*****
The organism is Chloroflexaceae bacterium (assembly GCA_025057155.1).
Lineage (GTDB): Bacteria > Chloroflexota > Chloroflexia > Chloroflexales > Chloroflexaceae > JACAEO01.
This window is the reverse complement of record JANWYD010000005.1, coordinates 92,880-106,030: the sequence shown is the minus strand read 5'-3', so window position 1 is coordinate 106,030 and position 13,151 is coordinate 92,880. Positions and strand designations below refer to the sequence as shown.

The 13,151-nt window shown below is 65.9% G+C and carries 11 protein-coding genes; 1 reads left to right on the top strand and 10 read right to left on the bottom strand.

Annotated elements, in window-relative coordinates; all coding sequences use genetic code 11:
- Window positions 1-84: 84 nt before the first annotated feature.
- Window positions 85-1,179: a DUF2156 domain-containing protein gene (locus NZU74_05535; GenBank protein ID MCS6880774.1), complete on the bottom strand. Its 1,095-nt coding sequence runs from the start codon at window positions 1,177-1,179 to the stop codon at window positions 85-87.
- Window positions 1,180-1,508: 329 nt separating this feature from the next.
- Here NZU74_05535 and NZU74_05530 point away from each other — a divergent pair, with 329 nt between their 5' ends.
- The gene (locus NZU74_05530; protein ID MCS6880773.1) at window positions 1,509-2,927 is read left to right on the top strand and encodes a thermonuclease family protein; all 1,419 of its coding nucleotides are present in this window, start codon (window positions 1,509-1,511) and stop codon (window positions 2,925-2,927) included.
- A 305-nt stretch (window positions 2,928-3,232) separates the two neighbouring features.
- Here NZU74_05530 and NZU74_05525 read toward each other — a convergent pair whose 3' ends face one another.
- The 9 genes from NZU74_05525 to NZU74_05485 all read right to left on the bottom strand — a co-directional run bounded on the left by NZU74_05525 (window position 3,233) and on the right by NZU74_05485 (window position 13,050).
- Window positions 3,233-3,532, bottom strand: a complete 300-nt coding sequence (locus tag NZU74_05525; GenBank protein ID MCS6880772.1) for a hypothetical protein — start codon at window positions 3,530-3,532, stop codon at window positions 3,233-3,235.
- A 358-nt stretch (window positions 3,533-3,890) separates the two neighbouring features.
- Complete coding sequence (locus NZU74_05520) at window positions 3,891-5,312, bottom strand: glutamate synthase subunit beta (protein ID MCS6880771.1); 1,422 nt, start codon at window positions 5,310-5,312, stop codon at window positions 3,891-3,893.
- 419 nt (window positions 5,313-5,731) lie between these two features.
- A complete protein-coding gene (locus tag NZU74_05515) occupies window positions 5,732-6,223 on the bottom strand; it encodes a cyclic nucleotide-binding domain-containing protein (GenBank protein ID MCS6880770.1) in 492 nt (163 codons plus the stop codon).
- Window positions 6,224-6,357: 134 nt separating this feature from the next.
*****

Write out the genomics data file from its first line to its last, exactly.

The organism is Chloroflexaceae bacterium (assembly GCA_025057155.1).
Lineage (GTDB): Bacteria > Chloroflexota > Chloroflexia > Chloroflexales > Chloroflexaceae > JACAEO01.
This window is the reverse complement of record JANWYD010000005.1, coordinates 92,880-106,030: the sequence shown is the minus strand read 5'-3', so window position 1 is coordinate 106,030 and position 13,151 is coordinate 92,880. Positions and strand designations below refer to the sequence as shown.

The 13,151-nt window shown below is 65.9% G+C and carries 11 protein-coding genes; 1 reads left to right on the top strand and 10 read right to left on the bottom strand.

Annotated elements, in window-relative coordinates; all coding sequences use genetic code 11:
- Window positions 1-84: 84 nt before the first annotated feature.
- Window positions 85-1,179: a DUF2156 domain-containing protein gene (locus NZU74_05535; GenBank protein ID MCS6880774.1), complete on the bottom strand. Its 1,095-nt coding sequence runs from the start codon at window positions 1,177-1,179 to the stop codon at window positions 85-87.
- Window positions 1,180-1,508: 329 nt separating this feature from the next.
- Here NZU74_05535 and NZU74_05530 point away from each other — a divergent pair, with 329 nt between their 5' ends.
- The gene (locus NZU74_05530; protein ID MCS6880773.1) at window positions 1,509-2,927 is read left to right on the top strand and encodes a thermonuclease family protein; all 1,419 of its coding nucleotides are present in this window, start codon (window positions 1,509-1,511) and stop codon (window positions 2,925-2,927) included.
- A 305-nt stretch (window positions 2,928-3,232) separates the two neighbouring features.
- Here NZU74_05530 and NZU74_05525 read toward each other — a convergent pair whose 3' ends face one another.
- The 9 genes from NZU74_05525 to NZU74_05485 all read right to left on the bottom strand — a co-directional run bounded on the left by NZU74_05525 (window position 3,233) and on the right by NZU74_05485 (window position 13,050).
- Window positions 3,233-3,532, bottom strand: a complete 300-nt coding sequence (locus tag NZU74_05525; GenBank protein ID MCS6880772.1) for a hypothetical protein — start codon at window positions 3,530-3,532, stop codon at window positions 3,233-3,235.
- A 358-nt stretch (window positions 3,533-3,890) separates the two neighbouring features.
- Complete coding sequence (locus NZU74_05520) at window positions 3,891-5,312, bottom strand: glutamate synthase subunit beta (protein ID MCS6880771.1); 1,422 nt, start codon at window positions 5,310-5,312, stop codon at window positions 3,891-3,893.
- 419 nt (window positions 5,313-5,731) lie between these two features.
- A complete protein-coding gene (locus tag NZU74_05515) occupies window positions 5,732-6,223 on the bottom strand; it encodes a cyclic nucleotide-binding domain-containing protein (GenBank protein ID MCS6880770.1) in 492 nt (163 codons plus the stop codon).
- Window positions 6,224-6,357: 134 nt separating this feature from the next.